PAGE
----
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Retranslation, Paratext, and Recontextualization: Le Comte de Monte Cristo and The Hound of Baskervilles in Turkish (Re)translations

  • A. Selin Erkul Yağcı
Chapter
Part of the New Frontiers in Translation Studies book series (NFTS)

Abstract

This article discusses retranslation as evidence for the popularity of certain titles among readers in Turkey. By taking retranslations of two novels as case study, namely Arthur Conan Doyle’s The Hound of Baskervilles (1901) and Alexandre Dumas’ Le Comte de Monte Cristo (The Count of Monte Cristo) (1844) that have been retranslated many times since the late Ottoman period, it aims to analyze ‘popularity’ both as a motive and a consequence with a considerable impact on the publication of retranslations. The article draws on paratextual material such as prefaces, cover pages, and blurbs deployed by print agents (i.e. translators, publishers, bookseller, and printers) to create their niche in the marketplace. These two cases will shed light on how (re)translation has shaped the fates of these two novels and their protagonists in the Turkish literary system and how they both have become popular fictional characters through a variety of retranslations and transmedial storytelling practices in Turkey both contemporaneously and across time. The itineraries of the two popular-canonized novels and their successive retranslations in relation to the corresponding literary, social, and cultural contexts in Turkey will display how paratexts change, not only because of the literary or commercial criteria established by the publishers, but also due to the inextricable relations within these transmedial storytelling practices.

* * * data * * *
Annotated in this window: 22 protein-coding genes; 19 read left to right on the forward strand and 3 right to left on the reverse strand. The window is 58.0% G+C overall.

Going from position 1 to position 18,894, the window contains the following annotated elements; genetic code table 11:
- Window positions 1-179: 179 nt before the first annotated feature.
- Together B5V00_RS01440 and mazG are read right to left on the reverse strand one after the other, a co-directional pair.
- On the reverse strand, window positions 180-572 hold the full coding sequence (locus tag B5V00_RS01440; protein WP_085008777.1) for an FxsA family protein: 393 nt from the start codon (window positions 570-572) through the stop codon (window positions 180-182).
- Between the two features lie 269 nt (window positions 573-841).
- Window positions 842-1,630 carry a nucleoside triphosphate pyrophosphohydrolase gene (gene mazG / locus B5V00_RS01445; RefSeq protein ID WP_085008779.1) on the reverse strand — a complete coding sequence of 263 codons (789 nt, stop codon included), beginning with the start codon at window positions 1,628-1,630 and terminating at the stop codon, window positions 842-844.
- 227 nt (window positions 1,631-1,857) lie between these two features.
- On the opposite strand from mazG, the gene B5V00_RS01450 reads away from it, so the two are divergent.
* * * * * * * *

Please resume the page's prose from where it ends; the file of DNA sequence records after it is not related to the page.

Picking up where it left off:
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Copyright information

© Springer Nature Singapore Pte Ltd. 2019

Authors and Affiliations

  • A. Selin Erkul Yağcı
    • 1
  1. 1.Ege UniversityİzmirTurkey

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